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How China’s ACRCloud detects copyrighted music in short videos

Music is front and center in the rise of TikTok and other short-video apps. It’s not just the video platforms that are harvesting the fruit of their surging popularity. Music rights holders are also prepared to extract money from the millions of songs found in snappy user-generated videos.

To detect copyrighted content, record labels and publishers summon a technology called audio fingerprinting, a tool pioneered by now Apple-owned Shazam. ACRCloud, a five-year-old startup based in Beijing and Düsseldorf, competes with the likes of Audible Magic and Nielsen-owned Gracenote to provide that service. It can quickly match a target song’s “fingerprint” or ID — key acoustic features like the tempo and tones of a piece — with a reference database of millions of tracks.

The audio fingerprint, or digital summary of an audio signal (Source: ACRCloud)

ACRCloud helps monitor copyright usage for some of the largest music labels in the West, names of which the company cannot disclose because the partnerships are confidential. The record labels apply the startup’s automated content recognition (hence its name ACRCloud) algorithms to monitor works present in radio and TV programs, user-generated content on platforms like YouTube and TikTok, or whichever service that should be paying the copyright holders.

It’s not just the publishers and labels that keep tabs on their intellectual property. For compliance purposes, broadcasters and UGC services also proactively track the music that gets played through their channels.

In the nascent short-video industry, big labels normally charge an astronomical flat fee from UGC platforms, ACRCloud co-founder Tony Li said, and the rate is often disproportionately larger than the cost of actual usage. To cut down expenses, several major Chinese short video apps recently began using ACRCloud’s acoustic algorithms to log what tunes users insert in their videos.

On the other hand, many small copyright holders and labels hardly earn any royalties because they lack a system that can automatically match music usage to royalties.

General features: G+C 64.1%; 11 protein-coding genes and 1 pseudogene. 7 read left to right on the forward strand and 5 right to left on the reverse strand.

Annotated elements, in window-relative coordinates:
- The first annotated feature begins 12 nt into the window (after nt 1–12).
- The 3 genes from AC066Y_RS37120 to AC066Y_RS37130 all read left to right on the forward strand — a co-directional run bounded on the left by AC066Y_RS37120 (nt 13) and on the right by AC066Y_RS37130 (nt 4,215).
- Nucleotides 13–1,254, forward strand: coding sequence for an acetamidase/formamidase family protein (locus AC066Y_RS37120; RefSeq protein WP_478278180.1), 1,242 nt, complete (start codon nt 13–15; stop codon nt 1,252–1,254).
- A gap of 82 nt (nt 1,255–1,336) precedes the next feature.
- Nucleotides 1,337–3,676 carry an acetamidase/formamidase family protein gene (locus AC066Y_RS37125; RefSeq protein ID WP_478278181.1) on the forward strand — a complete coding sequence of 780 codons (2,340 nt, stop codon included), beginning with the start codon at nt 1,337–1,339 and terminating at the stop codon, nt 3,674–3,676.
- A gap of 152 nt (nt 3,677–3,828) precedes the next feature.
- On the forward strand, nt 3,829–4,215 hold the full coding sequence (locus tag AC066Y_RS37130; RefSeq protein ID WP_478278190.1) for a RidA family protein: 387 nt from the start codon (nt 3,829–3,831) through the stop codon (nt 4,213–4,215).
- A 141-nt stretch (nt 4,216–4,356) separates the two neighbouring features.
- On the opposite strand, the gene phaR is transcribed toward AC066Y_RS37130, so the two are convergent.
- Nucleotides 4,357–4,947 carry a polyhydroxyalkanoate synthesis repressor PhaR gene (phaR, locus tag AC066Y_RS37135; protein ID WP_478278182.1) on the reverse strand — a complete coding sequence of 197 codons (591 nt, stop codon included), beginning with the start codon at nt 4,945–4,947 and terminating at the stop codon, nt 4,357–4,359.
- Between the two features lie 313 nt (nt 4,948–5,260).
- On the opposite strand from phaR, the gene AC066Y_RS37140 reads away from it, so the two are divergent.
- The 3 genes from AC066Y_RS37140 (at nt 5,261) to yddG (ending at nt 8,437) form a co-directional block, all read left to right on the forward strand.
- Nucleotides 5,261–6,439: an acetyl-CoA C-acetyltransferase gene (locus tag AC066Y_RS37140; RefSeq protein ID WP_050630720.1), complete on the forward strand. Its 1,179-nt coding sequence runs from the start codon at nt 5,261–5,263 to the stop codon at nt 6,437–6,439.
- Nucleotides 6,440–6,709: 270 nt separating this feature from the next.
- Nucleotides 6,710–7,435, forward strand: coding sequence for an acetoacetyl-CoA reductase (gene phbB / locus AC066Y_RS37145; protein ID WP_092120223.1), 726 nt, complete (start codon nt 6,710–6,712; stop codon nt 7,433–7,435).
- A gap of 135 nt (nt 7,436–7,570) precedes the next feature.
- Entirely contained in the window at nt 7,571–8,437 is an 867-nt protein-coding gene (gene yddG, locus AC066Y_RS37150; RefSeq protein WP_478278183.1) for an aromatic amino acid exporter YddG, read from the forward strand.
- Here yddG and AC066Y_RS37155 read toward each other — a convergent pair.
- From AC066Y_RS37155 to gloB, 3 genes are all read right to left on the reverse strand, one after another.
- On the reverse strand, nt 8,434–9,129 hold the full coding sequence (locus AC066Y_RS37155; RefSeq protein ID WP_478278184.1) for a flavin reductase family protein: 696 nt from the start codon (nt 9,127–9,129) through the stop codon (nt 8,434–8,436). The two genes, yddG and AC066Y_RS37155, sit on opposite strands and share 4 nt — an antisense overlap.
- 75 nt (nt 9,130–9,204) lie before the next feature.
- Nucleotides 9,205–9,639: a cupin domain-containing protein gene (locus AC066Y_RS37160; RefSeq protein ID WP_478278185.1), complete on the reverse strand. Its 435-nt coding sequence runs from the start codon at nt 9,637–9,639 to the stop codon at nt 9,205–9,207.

That’s where content identification can play a role. “UGC platforms use an audio fingerprinting service to generate royalty reports, making music usage more transparent to both UGC platforms and rights owners,” Li told TechCrunch.

UGC services can face huge fines if they are found plagiarizing. Earlier this year, a group of music publishers and songwriters reportedly threatened to sue TikTok over copyright infringement. It’s unsurprising to see TikTok’s parent company ByteDance doubling down on music licensing and even developing its own artists to be less dependent on big labels.

The other obvious use case of acoustic fingerprinting is song recognition, a technology pioneered by Shazam, where Li worked from 2012 to 2014 to help the company expand to China. Phone makers like Huawei, Xiaomi and Vivo have integrated ACRCloud’s music recognition technology into their devices.

Li has always been in the space of audio technology. Aside from his stint with Shazam in China, the entrepreneur also previously worked on Huawei’s ringtone business in African markets. Li has never raised outside funding for ACRCloud and has kept the team small, with only 10 employees.


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